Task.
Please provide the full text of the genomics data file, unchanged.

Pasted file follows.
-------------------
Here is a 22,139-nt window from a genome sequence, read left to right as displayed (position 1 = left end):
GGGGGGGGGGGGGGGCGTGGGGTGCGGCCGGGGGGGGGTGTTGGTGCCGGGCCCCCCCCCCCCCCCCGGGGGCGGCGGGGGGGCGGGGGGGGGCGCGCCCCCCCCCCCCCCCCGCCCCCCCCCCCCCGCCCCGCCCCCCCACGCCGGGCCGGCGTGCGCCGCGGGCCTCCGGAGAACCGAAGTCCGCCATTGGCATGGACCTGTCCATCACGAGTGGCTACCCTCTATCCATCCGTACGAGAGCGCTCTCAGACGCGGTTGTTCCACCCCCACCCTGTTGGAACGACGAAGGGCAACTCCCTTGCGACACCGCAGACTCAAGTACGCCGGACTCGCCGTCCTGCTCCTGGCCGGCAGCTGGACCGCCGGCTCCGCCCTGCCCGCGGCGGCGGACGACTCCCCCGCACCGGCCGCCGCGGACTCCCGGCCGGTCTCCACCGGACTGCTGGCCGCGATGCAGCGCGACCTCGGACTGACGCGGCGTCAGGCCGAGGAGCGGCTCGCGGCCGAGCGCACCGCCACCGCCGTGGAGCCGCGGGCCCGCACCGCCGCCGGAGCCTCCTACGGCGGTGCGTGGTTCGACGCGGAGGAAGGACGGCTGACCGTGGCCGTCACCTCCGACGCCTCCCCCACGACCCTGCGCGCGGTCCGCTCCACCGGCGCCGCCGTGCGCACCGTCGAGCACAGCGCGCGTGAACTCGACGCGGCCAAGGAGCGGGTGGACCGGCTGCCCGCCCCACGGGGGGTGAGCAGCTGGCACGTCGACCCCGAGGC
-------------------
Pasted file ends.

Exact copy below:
Here is a 22,139-nt window from a genome sequence, read left to right as displayed (position 1 = left end):
GGGGGGGGGGGGGGGCGTGGGGTGCGGCCGGGGGGGGGTGTTGGTGCCGGGCCCCCCCCCCCCCCCCGGGGGCGGCGGGGGGGCGGGGGGGGGCGCGCCCCCCCCCCCCCCCCGCCCCCCCCCCCCCGCCCCGCCCCCCCACGCCGGGCCGGCGTGCGCCGCGGGCCTCCGGAGAACCGAAGTCCGCCATTGGCATGGACCTGTCCATCACGAGTGGCTACCCTCTATCCATCCGTACGAGAGCGCTCTCAGACGCGGTTGTTCCACCCCCACCCTGTTGGAACGACGAAGGGCAACTCCCTTGCGACACCGCAGACTCAAGTACGCCGGACTCGCCGTCCTGCTCCTGGCCGGCAGCTGGACCGCCGGCTCCGCCCTGCCCGCGGCGGCGGACGACTCCCCCGCACCGGCCGCCGCGGACTCCCGGCCGGTCTCCACCGGACTGCTGGCCGCGATGCAGCGCGACCTCGGACTGACGCGGCGTCAGGCCGAGGAGCGGCTCGCGGCCGAGCGCACCGCCACCGCCGTGGAGCCGCGGGCCCGCACCGCCGCCGGAGCCTCCTACGGCGGTGCGTGGTTCGACGCGGAGGAAGGACGGCTGACCGTGGCCGTCACCTCCGACGCCTCCCCCACGACCCTGCGCGCGGTCCGCTCCACCGGCGCCGCCGTGCGCACCGTCGAGCACAGCGCGCGTGAACTCGACGCGGCCAAGGAGCGGGTGGACCGGCTGCCCGCCCCACGGGGGGTGAGCAGCTGGCACGTCGACCCCGAGGC